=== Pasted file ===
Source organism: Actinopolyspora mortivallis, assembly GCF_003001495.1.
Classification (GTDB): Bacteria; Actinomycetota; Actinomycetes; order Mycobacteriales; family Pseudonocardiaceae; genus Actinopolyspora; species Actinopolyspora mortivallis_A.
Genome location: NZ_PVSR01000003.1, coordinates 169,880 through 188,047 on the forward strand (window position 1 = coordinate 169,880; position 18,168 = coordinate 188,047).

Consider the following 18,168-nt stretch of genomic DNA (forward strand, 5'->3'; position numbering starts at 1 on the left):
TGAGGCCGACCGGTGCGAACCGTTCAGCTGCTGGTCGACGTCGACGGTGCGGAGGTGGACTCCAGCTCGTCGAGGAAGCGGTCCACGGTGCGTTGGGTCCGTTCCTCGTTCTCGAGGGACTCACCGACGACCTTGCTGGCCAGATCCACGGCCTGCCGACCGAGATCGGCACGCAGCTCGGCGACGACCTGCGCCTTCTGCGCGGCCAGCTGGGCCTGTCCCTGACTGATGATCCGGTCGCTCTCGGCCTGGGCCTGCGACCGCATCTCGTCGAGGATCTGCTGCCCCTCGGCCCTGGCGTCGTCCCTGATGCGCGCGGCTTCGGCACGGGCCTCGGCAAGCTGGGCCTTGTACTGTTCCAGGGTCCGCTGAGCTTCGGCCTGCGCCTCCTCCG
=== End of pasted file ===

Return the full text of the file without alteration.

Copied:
Source organism: Actinopolyspora mortivallis, assembly GCF_003001495.1.
Classification (GTDB): Bacteria; Actinomycetota; Actinomycetes; order Mycobacteriales; family Pseudonocardiaceae; genus Actinopolyspora; species Actinopolyspora mortivallis_A.
Genome location: NZ_PVSR01000003.1, coordinates 169,880 through 188,047 on the forward strand (window position 1 = coordinate 169,880; position 18,168 = coordinate 188,047).

Consider the following 18,168-nt stretch of genomic DNA (forward strand, 5'->3'; position numbering starts at 1 on the left):
TGAGGCCGACCGGTGCGAACCGTTCAGCTGCTGGTCGACGTCGACGGTGCGGAGGTGGACTCCAGCTCGTCGAGGAAGCGGTCCACGGTGCGTTGGGTCCGTTCCTCGTTCTCGAGGGACTCACCGACGACCTTGCTGGCCAGATCCACGGCCTGCCGACCGAGATCGGCACGCAGCTCGGCGACGACCTGCGCCTTCTGCGCGGCCAGCTGGGCCTGTCCCTGACTGATGATCCGGTCGCTCTCGGCCTGGGCCTGCGACCGCATCTCGTCGAGGATCTGCTGCCCCTCGGCCCTGGCGTCGTCCCTGATGCGCGCGGCTTCGGCACGGGCCTCGGCAAGCTGGGCCTTGTACTGTTCCAGGGTCCGCTGAGCTTCGGCCTGCGCCTCCTCCG